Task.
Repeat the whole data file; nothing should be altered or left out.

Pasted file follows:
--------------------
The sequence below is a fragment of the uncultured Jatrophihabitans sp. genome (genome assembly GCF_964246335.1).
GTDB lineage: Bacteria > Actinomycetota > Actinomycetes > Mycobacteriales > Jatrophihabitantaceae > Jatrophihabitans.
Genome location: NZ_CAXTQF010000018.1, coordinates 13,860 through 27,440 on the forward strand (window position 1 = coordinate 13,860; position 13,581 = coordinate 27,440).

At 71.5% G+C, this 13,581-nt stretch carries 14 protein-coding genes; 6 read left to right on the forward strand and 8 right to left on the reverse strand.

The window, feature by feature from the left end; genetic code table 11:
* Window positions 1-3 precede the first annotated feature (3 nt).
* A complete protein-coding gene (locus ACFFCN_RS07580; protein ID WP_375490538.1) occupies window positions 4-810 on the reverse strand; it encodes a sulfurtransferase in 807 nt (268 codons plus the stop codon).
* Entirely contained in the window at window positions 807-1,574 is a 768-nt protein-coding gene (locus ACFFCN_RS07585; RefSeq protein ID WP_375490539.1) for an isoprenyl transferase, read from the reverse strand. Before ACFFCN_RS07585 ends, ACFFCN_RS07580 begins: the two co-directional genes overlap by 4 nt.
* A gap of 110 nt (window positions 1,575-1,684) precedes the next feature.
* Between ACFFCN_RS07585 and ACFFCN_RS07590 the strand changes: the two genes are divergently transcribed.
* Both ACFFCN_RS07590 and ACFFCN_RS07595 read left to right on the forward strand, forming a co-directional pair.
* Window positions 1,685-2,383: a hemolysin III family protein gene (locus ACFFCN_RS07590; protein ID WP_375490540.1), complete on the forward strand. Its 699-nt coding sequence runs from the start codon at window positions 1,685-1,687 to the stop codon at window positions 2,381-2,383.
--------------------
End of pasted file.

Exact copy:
The sequence below is a fragment of the uncultured Jatrophihabitans sp. genome (genome assembly GCF_964246335.1).
GTDB lineage: Bacteria > Actinomycetota > Actinomycetes > Mycobacteriales > Jatrophihabitantaceae > Jatrophihabitans.
Genome location: NZ_CAXTQF010000018.1, coordinates 13,860 through 27,440 on the forward strand (window position 1 = coordinate 13,860; position 13,581 = coordinate 27,440).

At 71.5% G+C, this 13,581-nt stretch carries 14 protein-coding genes; 6 read left to right on the forward strand and 8 right to left on the reverse strand.

The window, feature by feature from the left end; genetic code table 11:
* Window positions 1-3 precede the first annotated feature (3 nt).
* A complete protein-coding gene (locus ACFFCN_RS07580; protein ID WP_375490538.1) occupies window positions 4-810 on the reverse strand; it encodes a sulfurtransferase in 807 nt (268 codons plus the stop codon).
* Entirely contained in the window at window positions 807-1,574 is a 768-nt protein-coding gene (locus ACFFCN_RS07585; RefSeq protein ID WP_375490539.1) for an isoprenyl transferase, read from the reverse strand. Before ACFFCN_RS07585 ends, ACFFCN_RS07580 begins: the two co-directional genes overlap by 4 nt.
* A gap of 110 nt (window positions 1,575-1,684) precedes the next feature.
* Between ACFFCN_RS07585 and ACFFCN_RS07590 the strand changes: the two genes are divergently transcribed.
* Both ACFFCN_RS07590 and ACFFCN_RS07595 read left to right on the forward strand, forming a co-directional pair.
* Window positions 1,685-2,383: a hemolysin III family protein gene (locus ACFFCN_RS07590; protein ID WP_375490540.1), complete on the forward strand. Its 699-nt coding sequence runs from the start codon at window positions 1,685-1,687 to the stop codon at window positions 2,381-2,383.